New Technologies

China is keenly interested in advanced technologies for using coal to generate electricity, including ultra-supercritical, cycle fluidized bed and high-efficiency water-saving technologies. The latest five-year plan calls for construction of another 300,000 megawatts of coal-fired power plants. Of that number, 70,000 megawatts will be combined heat-and-power projects and 50,000 megawatts will use low-Btu coal for fuel. China hopes to reach efficiencies of energy conversion of coal to gas, coal to liquids and coal to olefin of 56%, 42% and 40% respectively. It is expected to build another 30,000 megawatts of new gas-fired power plants. Some old coal-fired power plants will be converted to run on gas. The gas turbines manufacturers, such as Dong Fang Electric (China), General Electric and Siemens, will have opportunities for growth in China.

CNPC, Sinopec and CNOOC will have to upgrade their crude oil refineries. All three were criticized by the public after fog and haze attacked middle and eastern areas of China repeatedly over the winter. The poisonous PM2.5, which comes partly from auto emissions, is considered the prime culprit. They have been lobbying the governments to defer deadlines for upgrading refineries to meet lower emission standards. By 2015, Chinese crude oil processing capability will reach 620 million tons and refined oil product output will reach 330 million tons. Energy consumption to process one ton of crude oil will drop to 63 kg of standard oil and water consumption of 0.5 tons. Chinese consumers are expected to face rising costs for moving to cleaner fuels in the future.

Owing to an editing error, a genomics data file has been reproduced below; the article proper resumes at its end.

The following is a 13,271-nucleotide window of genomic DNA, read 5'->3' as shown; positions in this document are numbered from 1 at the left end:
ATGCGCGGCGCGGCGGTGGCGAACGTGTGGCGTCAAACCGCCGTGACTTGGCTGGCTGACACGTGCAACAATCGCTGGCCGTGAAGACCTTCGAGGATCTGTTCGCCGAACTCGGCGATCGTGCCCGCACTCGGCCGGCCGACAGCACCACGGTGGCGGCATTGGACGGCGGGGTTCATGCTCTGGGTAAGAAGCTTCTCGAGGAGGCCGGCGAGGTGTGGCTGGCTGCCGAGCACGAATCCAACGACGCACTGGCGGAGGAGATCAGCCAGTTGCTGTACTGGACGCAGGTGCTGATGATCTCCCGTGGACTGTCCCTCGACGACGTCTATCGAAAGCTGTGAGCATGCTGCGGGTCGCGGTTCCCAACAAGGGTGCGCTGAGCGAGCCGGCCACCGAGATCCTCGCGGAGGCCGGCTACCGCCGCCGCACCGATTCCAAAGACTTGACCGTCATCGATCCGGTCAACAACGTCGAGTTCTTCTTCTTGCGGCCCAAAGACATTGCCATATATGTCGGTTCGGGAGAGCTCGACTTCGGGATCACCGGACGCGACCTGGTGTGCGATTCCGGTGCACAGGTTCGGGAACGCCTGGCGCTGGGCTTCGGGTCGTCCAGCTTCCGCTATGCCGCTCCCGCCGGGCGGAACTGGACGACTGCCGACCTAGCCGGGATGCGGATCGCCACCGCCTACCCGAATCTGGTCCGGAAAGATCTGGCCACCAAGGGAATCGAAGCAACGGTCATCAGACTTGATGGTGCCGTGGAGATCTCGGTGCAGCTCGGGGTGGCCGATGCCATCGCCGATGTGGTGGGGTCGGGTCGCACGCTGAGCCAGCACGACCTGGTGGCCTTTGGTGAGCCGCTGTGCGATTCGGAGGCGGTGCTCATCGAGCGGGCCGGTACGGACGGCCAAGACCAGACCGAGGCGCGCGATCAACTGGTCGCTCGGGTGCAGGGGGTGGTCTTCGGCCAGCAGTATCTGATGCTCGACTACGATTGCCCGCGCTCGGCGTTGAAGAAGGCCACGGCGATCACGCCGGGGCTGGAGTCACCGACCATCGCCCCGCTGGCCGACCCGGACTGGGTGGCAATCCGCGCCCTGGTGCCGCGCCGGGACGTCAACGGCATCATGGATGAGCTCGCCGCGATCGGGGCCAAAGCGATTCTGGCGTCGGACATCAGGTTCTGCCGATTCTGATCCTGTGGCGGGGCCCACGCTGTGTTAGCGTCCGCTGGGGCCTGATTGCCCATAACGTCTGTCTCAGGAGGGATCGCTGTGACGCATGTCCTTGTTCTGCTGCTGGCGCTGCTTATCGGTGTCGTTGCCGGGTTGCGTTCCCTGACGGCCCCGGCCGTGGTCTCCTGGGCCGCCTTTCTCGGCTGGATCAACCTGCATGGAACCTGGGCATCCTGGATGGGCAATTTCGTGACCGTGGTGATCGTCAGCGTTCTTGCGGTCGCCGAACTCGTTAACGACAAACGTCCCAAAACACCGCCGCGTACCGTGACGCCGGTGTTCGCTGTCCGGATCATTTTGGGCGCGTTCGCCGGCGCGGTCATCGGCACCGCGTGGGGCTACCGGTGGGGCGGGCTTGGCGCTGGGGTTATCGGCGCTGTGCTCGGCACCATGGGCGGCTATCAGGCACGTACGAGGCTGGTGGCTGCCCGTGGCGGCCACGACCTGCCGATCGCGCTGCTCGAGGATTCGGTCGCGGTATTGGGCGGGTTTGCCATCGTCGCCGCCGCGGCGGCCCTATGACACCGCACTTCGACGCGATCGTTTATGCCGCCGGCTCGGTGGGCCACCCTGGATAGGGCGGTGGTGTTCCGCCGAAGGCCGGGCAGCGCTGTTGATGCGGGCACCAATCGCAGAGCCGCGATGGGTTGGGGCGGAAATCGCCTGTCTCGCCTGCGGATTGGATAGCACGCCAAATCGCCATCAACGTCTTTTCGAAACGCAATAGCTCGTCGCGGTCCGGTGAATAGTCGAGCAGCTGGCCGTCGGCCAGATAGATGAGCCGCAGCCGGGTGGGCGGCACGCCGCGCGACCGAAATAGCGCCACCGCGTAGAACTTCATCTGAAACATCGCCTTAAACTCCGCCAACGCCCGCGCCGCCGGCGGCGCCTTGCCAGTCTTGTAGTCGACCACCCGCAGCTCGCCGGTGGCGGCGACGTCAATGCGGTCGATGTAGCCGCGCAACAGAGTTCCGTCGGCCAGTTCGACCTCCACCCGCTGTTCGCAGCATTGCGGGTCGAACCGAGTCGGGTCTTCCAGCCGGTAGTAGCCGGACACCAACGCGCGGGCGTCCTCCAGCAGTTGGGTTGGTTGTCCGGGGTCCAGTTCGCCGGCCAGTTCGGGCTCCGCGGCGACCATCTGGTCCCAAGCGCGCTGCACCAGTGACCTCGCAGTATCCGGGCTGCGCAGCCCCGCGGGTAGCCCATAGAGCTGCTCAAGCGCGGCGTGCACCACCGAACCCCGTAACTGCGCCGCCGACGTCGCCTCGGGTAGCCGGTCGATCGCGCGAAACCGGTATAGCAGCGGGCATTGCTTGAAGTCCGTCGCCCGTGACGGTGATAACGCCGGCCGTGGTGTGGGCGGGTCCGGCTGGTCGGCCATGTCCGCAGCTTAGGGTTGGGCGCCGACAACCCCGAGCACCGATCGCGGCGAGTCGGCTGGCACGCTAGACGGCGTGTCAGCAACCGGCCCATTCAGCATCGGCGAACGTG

Distributed Energy

Distributed energy should be the next hot area. China is expected to accelerate construction of natural gas lines to load centers. Coal-bed methane and shale gas projects that are small scale or not connected to pipelines have no choice but to find a local purchaser for the gas. By 2015, around 1,000 distributed gas energy projects will have been completed.

Rooftop solar installations are also taking hold and are expected to reach 10,000 megawatts by 2015.

Energy supply infrastructure required to support electric cars is being built in model cities like Beijing, Shanghai and Chongqing. By 2015, charging stations for electric vehicles should support as many as 500,000 electric vehicles. China is actively encouraging research and development of high-quality batteries and other forms of energy storage. Wanxiang, a Chinese company, just completed the acquisition of US battery maker A123. Fisker Automotive, a US green car manufacturer that was up for sale, attracted only two bidders, Geely and Dongfeng Motor, both of which are Chinese, with additional interest shown by three other Chinese companies: BAIC Group, China Grand Auto and Wangxiang. (The company may be headed for bankruptcy.) One can feel the thirst of Chinese companies in this field.